I.T. Stoddard Elementary

I.T. Stoddard Elementary will become the tech school for Blackfoot if voters decide to pass a bond to build a new elementary to replace the over-capacity school.

BLACKFOOT – The Blackfoot school bond committee continues to present its vision for the future of the district as the voting in March fast approaches. Recently, they have taken to making videos on their website to provide clips of information supporting the plans for the Technical Education Center that has been dubbed BTEC.

BTEC stands for the Blackfoot Technical Education Center and would create a unique opportunity to the students in the area to participate in classes in high school that would otherwise be training that is needed in their respective career fields.

Adding to the bonding process, the district wants to build a new elementary school on property that it owns near the current soccer complex to aid in rectifying the growth in the area by having a school large enough to accept the influx of growth in that area of the city. Currently, I.T. Stoddard Elementary is bursting at the seams, being forced to utilize modular classrooms that are positioned between the elementary school and the Blackfoot Performing Arts Center (BPAC). The process would involve moving the students from I.T. Stoddard to the new elementary and then retrofitting the elementary with shops and add-ons to allow it to be repurposed into the BTEC.

The plan by the bonding committee is to not increase the burden on the taxpayers as they would be trying to bring this bond in at the retirement of the BPAC bond. That statement was one of the most resounding points that carried throughout the introductory meetings. The other members felt it would be in the best interests of the community to not request a bond for an amount that would result in an increase in taxes even though some members originally wanted to explore the option of building a new high school. After those numbers were revealed, it was clear that the best option would be to build a new elementary and repurpose I.T. Stoddard.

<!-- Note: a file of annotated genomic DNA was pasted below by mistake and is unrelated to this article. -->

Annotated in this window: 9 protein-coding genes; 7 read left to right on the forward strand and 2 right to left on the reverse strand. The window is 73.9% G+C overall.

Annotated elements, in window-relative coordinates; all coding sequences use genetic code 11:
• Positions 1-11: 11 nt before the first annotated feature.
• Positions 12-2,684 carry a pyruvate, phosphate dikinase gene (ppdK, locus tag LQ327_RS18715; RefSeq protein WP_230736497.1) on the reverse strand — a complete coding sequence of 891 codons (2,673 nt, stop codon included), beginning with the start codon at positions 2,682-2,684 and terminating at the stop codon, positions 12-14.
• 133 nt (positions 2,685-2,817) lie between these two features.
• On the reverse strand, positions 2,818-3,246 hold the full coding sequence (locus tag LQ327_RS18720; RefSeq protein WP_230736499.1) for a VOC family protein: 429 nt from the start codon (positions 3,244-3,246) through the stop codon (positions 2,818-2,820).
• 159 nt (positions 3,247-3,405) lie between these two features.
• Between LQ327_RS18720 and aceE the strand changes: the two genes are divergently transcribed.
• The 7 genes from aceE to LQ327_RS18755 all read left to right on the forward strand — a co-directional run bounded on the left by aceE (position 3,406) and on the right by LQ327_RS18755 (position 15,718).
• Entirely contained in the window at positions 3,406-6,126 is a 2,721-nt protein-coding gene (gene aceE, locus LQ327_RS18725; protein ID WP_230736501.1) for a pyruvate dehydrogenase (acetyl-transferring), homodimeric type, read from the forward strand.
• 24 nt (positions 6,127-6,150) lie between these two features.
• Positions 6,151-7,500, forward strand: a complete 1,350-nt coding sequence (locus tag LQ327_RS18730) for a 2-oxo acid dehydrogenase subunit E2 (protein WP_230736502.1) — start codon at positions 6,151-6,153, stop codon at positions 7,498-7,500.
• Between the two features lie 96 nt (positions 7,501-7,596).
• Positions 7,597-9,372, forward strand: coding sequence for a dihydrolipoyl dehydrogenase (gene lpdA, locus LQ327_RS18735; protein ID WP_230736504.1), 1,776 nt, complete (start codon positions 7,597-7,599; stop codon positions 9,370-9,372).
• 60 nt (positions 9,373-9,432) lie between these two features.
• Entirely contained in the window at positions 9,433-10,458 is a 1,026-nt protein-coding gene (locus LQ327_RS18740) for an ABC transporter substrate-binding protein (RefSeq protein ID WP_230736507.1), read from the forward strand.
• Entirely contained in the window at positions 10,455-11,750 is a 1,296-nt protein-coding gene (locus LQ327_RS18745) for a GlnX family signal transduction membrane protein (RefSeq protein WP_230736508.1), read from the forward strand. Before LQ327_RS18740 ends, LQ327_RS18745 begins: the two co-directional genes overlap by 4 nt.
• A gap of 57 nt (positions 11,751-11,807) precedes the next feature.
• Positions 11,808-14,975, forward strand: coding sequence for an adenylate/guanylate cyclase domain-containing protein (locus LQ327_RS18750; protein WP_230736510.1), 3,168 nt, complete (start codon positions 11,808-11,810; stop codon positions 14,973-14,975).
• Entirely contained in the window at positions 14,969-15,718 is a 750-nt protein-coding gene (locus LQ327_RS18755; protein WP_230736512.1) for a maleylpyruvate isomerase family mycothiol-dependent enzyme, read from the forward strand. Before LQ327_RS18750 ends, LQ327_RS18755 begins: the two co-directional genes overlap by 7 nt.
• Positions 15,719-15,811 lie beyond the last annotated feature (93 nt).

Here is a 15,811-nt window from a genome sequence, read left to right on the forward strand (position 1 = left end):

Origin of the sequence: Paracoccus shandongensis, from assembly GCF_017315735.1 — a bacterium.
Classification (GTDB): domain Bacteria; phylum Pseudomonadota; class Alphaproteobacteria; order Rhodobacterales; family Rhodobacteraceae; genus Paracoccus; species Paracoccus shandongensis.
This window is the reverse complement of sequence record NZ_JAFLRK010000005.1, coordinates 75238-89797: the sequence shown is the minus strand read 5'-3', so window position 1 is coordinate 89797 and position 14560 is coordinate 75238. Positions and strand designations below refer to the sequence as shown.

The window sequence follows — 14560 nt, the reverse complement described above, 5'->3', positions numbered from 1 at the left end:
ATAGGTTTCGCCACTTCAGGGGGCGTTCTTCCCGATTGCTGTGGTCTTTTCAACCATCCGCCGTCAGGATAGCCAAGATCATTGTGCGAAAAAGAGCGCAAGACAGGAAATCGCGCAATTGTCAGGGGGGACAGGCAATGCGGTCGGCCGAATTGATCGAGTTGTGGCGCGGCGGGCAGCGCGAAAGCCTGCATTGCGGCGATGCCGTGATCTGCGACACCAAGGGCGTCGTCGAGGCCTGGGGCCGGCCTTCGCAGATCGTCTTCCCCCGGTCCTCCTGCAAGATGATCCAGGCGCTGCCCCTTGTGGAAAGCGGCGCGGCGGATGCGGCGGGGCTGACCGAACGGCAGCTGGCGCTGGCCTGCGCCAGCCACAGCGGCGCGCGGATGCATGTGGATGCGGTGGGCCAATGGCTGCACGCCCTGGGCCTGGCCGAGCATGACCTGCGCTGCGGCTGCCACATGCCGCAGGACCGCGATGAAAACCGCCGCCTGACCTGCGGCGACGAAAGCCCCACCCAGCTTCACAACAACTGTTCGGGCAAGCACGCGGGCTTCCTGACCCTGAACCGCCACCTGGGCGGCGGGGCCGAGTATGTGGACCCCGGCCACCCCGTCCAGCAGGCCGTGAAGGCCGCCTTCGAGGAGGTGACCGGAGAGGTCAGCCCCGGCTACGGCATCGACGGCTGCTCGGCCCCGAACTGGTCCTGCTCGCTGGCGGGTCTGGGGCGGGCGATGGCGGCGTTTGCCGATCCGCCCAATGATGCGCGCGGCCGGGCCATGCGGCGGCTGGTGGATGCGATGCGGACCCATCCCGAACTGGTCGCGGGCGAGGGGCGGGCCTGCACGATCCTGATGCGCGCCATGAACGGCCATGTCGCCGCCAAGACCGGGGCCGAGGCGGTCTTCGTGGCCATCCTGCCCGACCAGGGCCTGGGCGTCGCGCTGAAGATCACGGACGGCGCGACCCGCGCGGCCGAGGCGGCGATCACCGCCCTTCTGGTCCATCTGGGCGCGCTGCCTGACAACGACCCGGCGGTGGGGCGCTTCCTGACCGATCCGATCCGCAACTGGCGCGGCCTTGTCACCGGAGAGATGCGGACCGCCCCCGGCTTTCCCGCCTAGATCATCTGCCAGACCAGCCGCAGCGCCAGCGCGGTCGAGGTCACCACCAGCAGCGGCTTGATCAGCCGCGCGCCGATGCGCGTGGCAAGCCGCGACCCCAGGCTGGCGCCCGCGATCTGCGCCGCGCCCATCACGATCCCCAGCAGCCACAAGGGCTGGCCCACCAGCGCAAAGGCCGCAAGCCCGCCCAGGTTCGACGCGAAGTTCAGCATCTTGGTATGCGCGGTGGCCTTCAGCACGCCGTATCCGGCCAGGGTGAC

Now, months later after this brainchild was revealed, Blackfoot Superintendent Brian Kress explained some of the reasoning behind the decisions that the bonding committee reached. First was the financial reasoning already outlined previously. Second was the need for creating a system to help students that decide college is not the path they want to take and would rather work with an established trade. Finally, he touched on the hopes of benefiting other areas during the bonding process — especially the building of an atrium in front of the old gym. The atrium would be a gathering space for students where they would be able to eat their lunch, enjoy one another’s company, and provide a space that could be utilized for other gatherings or events.

They also have plans to help with the sports programs as well through the bonding process with lighting for baseball fields, adding soccer fields and other areas. The final goal was simple: do everything possible to benefit the greatest number of students through creating programs that will propel them into the future.

The bond will be on the ballot for the first time on March 9 and needs a supermajority to pass. A supermajority is 66.6% of the vote in favor. For the breakdown of the numbers, visit the Blackfootbond.org website and look for the video of the initial public launch from November 12 or visit the tax information tab.

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